The concept and the basic dimensions of style date back to Jung’s 1914 work (Jung, 1971). Since then, many researchers have examined personality styles and further developed Jung’s ideas (e.g., Marston, 1979; Merrill & Reid, 1981; Schutz, 1966). One clear finding from this research is that the number of styles is not unlimited. Each individual is unique, but there are well-defined categorical commonalities. In fact, research indicates two basic dimensions of personality style, which we refer to as assertiveness and expressiveness.

Assertiveness is the effort that a person makes to influence or control the thoughts or actions of others. People who are assertive tell others how things should be, and they are task-oriented, active, and confident. People who are less assertive ask others how things should be, and they are process-oriented, deliberate, and attentive.

Expressiveness is the effort that a person makes to control his or her emotions when relating to others. People who are expressive display their emotions and are versatile, sociable, and demonstrative. People who are less expressive control their emotions and are focused, independent, and private.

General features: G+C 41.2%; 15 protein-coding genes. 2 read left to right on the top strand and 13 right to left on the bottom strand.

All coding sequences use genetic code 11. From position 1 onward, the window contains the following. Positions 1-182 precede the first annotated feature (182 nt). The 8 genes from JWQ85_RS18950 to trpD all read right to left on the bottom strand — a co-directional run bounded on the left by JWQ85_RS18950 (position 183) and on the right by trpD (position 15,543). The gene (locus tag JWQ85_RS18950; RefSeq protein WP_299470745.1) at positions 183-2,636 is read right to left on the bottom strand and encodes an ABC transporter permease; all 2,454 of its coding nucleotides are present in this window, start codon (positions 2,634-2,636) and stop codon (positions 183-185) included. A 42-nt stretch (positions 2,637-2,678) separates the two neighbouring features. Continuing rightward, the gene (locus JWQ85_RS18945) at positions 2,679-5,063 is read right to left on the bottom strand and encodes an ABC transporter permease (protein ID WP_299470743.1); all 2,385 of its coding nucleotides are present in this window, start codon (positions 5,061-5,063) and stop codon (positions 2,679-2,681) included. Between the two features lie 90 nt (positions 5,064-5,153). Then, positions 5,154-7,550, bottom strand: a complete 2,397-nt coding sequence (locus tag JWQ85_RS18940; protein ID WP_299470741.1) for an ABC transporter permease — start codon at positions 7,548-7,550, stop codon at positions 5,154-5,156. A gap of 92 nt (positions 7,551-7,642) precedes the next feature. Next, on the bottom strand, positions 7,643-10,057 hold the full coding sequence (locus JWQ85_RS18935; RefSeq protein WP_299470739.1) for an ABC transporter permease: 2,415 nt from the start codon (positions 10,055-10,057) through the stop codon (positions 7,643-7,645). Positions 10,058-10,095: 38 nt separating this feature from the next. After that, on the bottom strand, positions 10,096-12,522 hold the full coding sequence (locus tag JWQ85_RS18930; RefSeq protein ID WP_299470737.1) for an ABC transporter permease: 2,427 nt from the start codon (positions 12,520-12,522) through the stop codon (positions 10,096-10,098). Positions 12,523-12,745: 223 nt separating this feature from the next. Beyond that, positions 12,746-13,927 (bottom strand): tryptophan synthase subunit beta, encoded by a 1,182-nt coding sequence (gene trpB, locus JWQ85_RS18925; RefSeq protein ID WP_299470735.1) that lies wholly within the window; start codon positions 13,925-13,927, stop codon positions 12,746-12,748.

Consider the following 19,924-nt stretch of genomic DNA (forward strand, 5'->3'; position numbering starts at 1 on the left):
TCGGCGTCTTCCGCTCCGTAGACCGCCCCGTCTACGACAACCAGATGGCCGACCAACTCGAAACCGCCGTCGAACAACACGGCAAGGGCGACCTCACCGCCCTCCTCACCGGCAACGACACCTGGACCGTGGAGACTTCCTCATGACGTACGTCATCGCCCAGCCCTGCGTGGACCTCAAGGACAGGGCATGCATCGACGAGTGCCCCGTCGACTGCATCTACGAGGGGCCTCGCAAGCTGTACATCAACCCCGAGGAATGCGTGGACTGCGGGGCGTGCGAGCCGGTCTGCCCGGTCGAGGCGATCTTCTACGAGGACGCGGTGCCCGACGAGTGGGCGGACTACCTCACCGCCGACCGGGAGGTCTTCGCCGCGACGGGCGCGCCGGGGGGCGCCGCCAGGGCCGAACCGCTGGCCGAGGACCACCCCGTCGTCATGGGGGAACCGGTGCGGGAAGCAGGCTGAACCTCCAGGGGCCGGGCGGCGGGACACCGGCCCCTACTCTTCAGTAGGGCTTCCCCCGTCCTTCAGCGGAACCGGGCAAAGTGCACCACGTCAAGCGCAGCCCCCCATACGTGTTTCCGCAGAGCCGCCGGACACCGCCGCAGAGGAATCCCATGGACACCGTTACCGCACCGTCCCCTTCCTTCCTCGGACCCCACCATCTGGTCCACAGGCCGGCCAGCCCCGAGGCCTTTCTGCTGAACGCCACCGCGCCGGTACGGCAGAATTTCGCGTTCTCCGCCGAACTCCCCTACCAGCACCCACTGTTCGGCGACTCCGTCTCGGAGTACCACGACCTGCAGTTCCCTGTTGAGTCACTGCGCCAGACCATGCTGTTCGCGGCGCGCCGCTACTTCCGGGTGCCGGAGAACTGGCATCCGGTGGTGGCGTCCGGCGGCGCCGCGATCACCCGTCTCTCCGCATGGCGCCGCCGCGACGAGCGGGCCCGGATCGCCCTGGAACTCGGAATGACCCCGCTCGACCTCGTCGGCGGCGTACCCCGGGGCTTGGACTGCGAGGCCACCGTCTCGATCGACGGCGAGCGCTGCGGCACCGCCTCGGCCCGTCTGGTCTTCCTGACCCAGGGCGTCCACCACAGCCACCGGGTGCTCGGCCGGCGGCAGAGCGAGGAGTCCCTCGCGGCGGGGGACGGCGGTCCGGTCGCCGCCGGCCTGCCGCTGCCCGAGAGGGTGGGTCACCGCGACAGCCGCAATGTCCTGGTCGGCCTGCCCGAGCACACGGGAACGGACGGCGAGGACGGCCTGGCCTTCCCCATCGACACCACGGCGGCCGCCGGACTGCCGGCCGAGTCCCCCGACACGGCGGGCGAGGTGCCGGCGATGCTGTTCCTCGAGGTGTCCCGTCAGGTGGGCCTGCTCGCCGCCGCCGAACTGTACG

Each communication style has its strengths. Knowledge of these strengths allows people to draw on them as needed, and to find situations in which their strengths are a benefit. Knowledge of the strengths of others allows people to anticipate others’ reactions and adapt their own styles to respond appropriately.

bridging-the-comm-divide-iconBridging the Communication Divide is a cooperative game played in teams. The purpose of this experiential game is to introduce individuals to four principal communication styles — Direct, Spirited, Considerate, and Systematic — and to demonstrate that each style has very different communication strengths and weaknesses.

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